AGGREGATE ECONOMY RISK AND COMPANY FAILURE:AN EXAMINATION OF UK QUOTED FIRMS IN THE EARLY 1990s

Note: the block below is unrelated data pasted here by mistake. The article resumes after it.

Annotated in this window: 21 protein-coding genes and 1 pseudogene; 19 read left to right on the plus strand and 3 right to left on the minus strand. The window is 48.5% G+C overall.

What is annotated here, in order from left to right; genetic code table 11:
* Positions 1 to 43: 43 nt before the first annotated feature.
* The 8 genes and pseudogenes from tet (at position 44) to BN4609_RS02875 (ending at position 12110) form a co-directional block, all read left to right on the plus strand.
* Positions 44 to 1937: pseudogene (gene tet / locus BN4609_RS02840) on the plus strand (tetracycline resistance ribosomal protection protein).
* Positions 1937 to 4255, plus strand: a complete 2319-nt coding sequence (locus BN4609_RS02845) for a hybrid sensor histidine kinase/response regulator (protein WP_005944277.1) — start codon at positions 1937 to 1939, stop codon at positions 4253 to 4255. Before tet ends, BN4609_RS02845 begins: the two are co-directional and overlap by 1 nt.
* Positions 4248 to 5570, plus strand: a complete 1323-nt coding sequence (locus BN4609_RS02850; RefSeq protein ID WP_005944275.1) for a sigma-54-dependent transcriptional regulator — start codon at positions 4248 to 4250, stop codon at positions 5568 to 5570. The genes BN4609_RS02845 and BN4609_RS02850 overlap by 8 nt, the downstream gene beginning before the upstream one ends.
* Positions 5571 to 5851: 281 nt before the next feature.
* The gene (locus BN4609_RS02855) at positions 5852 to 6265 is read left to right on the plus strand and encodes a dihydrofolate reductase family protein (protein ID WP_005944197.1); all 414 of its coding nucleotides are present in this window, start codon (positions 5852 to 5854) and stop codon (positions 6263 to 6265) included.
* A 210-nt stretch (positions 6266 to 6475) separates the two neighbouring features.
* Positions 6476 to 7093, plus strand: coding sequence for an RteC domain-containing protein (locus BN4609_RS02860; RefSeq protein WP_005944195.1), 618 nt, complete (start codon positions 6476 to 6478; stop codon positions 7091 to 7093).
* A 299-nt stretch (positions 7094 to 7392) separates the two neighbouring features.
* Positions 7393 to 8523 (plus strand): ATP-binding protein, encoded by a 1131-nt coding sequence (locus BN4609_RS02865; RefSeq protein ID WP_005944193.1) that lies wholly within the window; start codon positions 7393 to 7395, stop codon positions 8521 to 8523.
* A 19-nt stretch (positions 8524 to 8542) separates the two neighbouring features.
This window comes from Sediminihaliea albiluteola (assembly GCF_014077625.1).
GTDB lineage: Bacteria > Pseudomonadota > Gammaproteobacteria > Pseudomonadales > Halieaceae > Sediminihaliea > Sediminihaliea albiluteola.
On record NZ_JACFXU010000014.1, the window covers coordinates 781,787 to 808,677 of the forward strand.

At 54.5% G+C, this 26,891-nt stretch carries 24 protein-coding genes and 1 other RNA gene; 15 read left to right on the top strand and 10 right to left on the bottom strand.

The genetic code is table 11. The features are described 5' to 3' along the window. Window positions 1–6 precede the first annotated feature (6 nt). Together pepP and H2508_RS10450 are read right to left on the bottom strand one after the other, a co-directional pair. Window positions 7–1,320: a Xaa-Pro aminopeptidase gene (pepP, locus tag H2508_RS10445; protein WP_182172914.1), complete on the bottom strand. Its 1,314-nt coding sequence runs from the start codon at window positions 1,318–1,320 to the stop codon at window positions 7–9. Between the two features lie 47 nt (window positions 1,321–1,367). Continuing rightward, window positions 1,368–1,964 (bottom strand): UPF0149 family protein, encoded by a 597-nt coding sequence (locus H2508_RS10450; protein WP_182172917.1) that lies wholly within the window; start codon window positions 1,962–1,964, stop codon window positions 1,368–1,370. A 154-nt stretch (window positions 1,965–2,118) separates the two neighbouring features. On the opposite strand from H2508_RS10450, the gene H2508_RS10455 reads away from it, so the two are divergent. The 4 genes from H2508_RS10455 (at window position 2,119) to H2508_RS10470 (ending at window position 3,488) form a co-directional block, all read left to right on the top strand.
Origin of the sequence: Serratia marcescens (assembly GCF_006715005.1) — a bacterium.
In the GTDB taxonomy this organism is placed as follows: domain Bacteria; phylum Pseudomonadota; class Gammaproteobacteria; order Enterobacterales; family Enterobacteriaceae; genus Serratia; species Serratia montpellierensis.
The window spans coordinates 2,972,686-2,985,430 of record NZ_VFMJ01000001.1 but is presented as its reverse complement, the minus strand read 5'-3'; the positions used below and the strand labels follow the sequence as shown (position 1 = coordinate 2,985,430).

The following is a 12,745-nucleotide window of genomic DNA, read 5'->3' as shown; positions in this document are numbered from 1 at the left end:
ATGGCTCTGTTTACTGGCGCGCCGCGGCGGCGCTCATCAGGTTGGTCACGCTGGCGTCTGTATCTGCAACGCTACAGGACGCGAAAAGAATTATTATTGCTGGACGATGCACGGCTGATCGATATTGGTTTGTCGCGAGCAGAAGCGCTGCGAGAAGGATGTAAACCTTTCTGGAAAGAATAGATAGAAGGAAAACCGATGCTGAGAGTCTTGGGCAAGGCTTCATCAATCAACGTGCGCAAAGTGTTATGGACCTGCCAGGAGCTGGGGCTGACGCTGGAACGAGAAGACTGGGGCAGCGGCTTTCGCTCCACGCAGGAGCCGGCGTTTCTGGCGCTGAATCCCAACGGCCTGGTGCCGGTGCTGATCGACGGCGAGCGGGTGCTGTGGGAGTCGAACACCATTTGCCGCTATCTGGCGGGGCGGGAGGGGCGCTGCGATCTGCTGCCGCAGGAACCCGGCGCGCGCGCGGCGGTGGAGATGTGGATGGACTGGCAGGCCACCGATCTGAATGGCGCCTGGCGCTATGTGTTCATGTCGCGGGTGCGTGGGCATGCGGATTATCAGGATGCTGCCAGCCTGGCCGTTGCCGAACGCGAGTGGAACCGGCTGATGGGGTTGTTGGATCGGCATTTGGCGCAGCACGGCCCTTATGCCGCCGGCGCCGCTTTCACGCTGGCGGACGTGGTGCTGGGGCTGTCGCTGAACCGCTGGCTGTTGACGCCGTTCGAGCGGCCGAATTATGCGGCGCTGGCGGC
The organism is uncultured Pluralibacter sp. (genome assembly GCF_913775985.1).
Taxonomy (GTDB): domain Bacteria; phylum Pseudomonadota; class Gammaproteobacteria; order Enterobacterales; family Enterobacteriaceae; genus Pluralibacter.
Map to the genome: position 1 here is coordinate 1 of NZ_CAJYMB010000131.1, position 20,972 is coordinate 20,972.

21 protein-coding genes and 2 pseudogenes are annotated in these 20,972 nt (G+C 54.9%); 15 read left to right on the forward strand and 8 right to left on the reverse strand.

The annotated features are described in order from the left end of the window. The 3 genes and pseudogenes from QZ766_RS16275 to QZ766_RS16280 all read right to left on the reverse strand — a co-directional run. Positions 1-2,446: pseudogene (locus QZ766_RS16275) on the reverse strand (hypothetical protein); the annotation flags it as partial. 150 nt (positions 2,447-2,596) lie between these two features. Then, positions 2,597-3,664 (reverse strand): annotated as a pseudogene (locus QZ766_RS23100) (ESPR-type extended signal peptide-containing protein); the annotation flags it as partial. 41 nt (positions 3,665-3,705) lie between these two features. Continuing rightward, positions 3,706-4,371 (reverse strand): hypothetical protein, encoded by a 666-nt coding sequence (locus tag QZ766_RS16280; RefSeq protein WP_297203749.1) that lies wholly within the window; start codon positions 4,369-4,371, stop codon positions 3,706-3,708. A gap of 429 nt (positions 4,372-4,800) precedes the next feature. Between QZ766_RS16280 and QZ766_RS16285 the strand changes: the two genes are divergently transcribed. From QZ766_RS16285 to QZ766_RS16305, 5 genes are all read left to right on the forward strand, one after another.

Considerable attention has been directed in the recent finance and economics literature to issues concerning the effects on company failure risk of changes in the macroeconomic environment. This paper examines the accounting ratio-based and macroeconomic determinants of insolvency exit of UK large industrials during the early 1990s with a view to improve understanding of company failure risk. Failure determinants are revealed from estimates based on a cross-section of 369 quoted firms, which is followed by an assessment of predictive performance based on a series of time-to-failure-specific logit functions, as is typical in the literature. Within the traditional for cross-sectional data studies framework, a more complete model of failure risk is developed by adding to a set of traditional financial statement-based inputs, the two variables capturing aggregate economy risk - one-year lagged, unanticipated changes in the nominal interest rate and in the real exchange rate. Alternative estimates of prediction error are obtained, first, by analytically adjusting the apparent error rate for the downward bias and, second, by generating holdout predictions. More complete, augmented with the two macroeconomic variables models demonstrate improved out-ofestimation-sample classificatory accuracy at risk horizons ranging from one to four years prior to failure, with the results being quite robust across a wide range of cutoff probability values, for both failing and nonfailed firms. Although in terms of the individual ratio significance and overall predictive accuracy, the findings of the present study may not be directly comparable with the evidence from prior research due to differing data sets and model specifications, the results are intuitively appealing. First, the results affirm the important explanatory role of liquidity, gearing, and profitability in the company failure process. Second, the findings for the failure probability appear to demonstrate that shocks from unanticipated changes in interest and exchange rates may matter as much as the underlying changes in firm-specific characteristics of liquidity, gearing, and profitability. Obtained empirical determinants suggest that during the 1990s recession, shifts in the real exchange rate and rises in the nominal interest rate, were associated with a higher propensity of industrial company to exit via insolvency, thus indicating links to a loss in competitiveness and to the effects of high gearing. The results provide policy implications for reducing the company sector vulnerability to financial distress and failure while highlighting that changes in macroeconomic conditions should be an important ingredient of possible extensions of company failure prediction models.
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